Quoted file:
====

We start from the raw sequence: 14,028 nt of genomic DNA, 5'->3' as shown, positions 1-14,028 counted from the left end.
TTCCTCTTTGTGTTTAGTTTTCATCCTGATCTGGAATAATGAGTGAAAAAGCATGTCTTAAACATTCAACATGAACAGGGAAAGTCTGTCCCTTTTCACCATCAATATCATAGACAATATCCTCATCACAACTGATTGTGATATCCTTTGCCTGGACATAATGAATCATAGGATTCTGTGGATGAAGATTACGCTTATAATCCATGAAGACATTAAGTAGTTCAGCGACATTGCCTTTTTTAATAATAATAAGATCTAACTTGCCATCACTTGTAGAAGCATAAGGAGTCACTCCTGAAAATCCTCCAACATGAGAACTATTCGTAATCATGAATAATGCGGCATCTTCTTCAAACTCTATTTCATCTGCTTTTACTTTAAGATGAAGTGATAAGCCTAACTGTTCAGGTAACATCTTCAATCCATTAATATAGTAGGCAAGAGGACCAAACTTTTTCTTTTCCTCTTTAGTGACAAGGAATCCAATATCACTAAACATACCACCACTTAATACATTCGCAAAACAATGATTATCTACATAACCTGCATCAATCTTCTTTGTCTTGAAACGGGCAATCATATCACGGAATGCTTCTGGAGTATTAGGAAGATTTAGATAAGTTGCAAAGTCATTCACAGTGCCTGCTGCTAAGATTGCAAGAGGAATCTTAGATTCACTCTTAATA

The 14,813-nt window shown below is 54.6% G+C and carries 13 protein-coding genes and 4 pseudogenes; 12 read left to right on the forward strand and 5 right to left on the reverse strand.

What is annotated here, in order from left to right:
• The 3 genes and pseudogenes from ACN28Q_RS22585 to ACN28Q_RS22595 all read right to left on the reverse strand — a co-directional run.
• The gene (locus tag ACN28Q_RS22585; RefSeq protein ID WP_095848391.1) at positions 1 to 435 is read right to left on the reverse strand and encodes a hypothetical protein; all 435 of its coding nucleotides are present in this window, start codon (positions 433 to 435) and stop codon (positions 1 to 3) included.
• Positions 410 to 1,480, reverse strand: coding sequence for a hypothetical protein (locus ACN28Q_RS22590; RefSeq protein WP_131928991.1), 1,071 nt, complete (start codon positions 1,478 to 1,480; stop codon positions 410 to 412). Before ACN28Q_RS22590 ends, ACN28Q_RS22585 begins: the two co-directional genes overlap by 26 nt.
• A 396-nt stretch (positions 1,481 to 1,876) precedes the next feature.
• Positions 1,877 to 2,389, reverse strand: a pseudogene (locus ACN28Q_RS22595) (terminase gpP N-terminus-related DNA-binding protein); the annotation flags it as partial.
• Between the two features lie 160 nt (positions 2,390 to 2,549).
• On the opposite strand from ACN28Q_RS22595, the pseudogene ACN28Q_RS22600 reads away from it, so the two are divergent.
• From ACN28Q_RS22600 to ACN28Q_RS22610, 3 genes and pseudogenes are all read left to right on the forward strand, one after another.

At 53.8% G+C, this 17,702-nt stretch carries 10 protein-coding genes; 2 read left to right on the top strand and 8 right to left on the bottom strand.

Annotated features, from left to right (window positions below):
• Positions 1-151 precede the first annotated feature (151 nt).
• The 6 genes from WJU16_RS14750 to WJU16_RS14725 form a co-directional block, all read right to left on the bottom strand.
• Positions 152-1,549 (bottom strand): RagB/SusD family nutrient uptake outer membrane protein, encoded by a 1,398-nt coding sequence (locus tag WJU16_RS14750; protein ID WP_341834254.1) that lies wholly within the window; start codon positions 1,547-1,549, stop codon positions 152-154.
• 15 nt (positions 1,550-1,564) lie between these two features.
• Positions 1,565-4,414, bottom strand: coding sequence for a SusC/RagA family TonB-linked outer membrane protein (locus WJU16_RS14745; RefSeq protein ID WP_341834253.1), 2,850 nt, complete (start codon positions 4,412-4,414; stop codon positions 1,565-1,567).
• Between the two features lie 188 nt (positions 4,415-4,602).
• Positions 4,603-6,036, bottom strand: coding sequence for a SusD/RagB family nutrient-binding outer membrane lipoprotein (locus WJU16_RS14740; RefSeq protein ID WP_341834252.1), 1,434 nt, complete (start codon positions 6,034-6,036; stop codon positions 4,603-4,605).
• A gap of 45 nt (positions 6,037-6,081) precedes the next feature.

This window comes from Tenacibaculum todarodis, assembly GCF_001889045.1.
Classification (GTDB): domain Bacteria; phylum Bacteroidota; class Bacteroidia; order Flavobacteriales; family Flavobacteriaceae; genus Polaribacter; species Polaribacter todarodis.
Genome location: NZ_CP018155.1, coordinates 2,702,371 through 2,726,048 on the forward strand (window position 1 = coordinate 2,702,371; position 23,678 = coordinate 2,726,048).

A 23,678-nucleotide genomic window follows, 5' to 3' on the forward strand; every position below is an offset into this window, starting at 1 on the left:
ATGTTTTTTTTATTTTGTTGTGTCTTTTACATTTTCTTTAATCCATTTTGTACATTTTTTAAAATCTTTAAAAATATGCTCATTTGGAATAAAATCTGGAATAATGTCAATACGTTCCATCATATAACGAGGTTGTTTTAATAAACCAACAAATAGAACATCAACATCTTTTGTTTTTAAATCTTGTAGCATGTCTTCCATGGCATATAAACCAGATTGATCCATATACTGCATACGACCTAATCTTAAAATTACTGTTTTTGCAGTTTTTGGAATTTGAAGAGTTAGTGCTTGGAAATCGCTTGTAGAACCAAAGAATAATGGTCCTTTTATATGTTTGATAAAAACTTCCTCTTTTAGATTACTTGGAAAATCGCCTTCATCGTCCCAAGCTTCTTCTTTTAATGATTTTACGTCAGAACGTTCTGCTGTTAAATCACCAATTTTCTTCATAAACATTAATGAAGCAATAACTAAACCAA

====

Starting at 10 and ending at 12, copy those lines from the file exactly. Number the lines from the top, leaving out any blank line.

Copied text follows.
• Between the two features lie 160 nt (positions 2,390 to 2,549).
• On the opposite strand from ACN28Q_RS22595, the pseudogene ACN28Q_RS22600 reads away from it, so the two are divergent.
• From ACN28Q_RS22600 to ACN28Q_RS22610, 3 genes and pseudogenes are all read left to right on the forward strand, one after another.